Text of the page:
We made the last four cakes at about the same time, and it was a bit tricky to remember which components went into which cakes because it seemed pretty arbitrary; the cognac cake could have been flavored with grand marnier as far as I was concerned. It’s fine that the flavorings are interchangeable, but I like it when the form of the cake is more linked to its flavor.

I think that the techniques used for these cakes still gives a good amount of food for thought for cake assembly, though, and I think they can be applied to many other desserts that I could play around with.

Farmgirl Susan’s Super Spinach Soup

Friday, April 21st, 2006

Spinach is one of my favorite foods, and I can only wish that I’d thought of this recipe at Farmgirl Fare myself because it uses it to such great effect. Back in my college days when I barely cooked, sauteed baby spinach and rice, with salt and pepper, was a rather common meal for me; the flavor combination was enough for me to enjoy such an ascetic meal (oh, how my palate has developed). So, this soup builds on that meal and makes it much, much better — it has a small amount of rice cooked into it and a rich background of onions and stock. It’s so easy, and so satisfying.

Susan doesn’t have a picture posted, apparently from soup pic overload, but its color is one of my favorite aspects… Emerald, it is.

Spinach Soup

I followed the recipe for the most part, except that I substituted 4 out of the 6 cups of chicken stock with vegetable stock because I was reluctant to let chicken flavors dominate my spinach, and I left some chunks of onion and little bits of rice just for some textural contrast. I’m usually a little reluctant to add good olive oil for cooked foods, but I’m glad that I used my Stonehouse Extra Virgin Sevillano Olive Oil that I bought at the SF Ferry Building. I think that its punch of grass and pepper came through very nicely.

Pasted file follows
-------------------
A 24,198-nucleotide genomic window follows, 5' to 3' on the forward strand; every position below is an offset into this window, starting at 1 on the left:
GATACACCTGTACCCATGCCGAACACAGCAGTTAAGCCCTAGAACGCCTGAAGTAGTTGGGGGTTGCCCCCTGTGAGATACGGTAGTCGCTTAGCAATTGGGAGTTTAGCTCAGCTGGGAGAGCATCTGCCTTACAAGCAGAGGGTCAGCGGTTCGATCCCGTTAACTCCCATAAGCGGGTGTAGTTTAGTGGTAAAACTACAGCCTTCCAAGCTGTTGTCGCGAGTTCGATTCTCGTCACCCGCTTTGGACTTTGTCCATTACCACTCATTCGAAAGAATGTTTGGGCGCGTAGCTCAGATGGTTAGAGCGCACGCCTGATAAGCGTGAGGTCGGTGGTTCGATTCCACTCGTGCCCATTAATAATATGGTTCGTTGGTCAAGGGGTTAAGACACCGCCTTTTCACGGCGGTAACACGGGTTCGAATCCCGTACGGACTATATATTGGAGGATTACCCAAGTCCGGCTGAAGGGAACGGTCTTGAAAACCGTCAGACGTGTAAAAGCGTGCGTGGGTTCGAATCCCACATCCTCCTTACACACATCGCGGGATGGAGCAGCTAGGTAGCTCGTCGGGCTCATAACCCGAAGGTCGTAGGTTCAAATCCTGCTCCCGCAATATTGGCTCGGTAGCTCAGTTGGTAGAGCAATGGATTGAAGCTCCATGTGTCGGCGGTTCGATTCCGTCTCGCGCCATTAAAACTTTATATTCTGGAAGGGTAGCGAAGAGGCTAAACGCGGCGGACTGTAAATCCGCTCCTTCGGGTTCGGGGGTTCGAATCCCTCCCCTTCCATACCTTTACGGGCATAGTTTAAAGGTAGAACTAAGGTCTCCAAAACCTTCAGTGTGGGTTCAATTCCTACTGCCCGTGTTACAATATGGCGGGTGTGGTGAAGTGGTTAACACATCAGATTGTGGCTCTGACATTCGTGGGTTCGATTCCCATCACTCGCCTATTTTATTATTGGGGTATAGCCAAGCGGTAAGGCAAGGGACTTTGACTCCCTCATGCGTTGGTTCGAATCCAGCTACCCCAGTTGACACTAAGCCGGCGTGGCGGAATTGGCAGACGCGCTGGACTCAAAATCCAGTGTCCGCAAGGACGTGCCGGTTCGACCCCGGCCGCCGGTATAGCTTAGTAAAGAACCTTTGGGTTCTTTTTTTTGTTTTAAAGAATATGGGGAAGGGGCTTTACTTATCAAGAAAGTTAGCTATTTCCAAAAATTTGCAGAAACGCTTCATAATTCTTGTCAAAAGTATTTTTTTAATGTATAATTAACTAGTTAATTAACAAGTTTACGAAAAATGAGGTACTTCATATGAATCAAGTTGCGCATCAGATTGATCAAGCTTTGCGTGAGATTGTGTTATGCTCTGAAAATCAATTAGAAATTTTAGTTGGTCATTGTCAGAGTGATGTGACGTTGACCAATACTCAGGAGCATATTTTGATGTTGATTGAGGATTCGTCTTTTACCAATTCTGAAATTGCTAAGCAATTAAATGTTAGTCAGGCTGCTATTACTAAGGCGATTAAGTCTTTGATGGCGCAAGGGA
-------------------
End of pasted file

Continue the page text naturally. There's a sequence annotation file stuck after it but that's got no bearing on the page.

As far as variations go, there are many… and by variations, I mean adding one or two elements to it after you’ve had it as is a few times.

It’s fantastic hot, but I’ve also been eating it cold. For me, the chilled quality adds an element of Spring, and the flavor remains quite sprightly. I think that this would make a great simple amuse-bouche at a restaurant. Served in a shot-sized glass, maybe topped with creme fraiche, to get guests excited for a fresh, flavorful meal to come.

When hot, I once added a dollop of homemade mayonnaise, which added a spiciness from dry mustard and cayenne, as well as a creaminess; I used adding aioli to bouillabaisse as a model.

I added chopped sorrel to it once, but it almost overpowered the soup. A conservative garnish of more subtle herbs, like chives or parsley, or maybe a even little roasted fennel, would work better, though.

I also once had it as a backdrop for some Trader Joe’s Thai Shrimp Gyoza, which worked fine, but I think little ravioli or dumplings, like beet or cheese, would be even better.

It’s also a very good snack in the afternoon.

And then, for a variation on a variation, I’d be happy to eat it plain and hot again…

Learning to Write All Over Again

Thursday, April 20th, 2006

This is the first time I’ve written with icing/gel. At least it’s more legible than my normal handwriting.

Writing Icing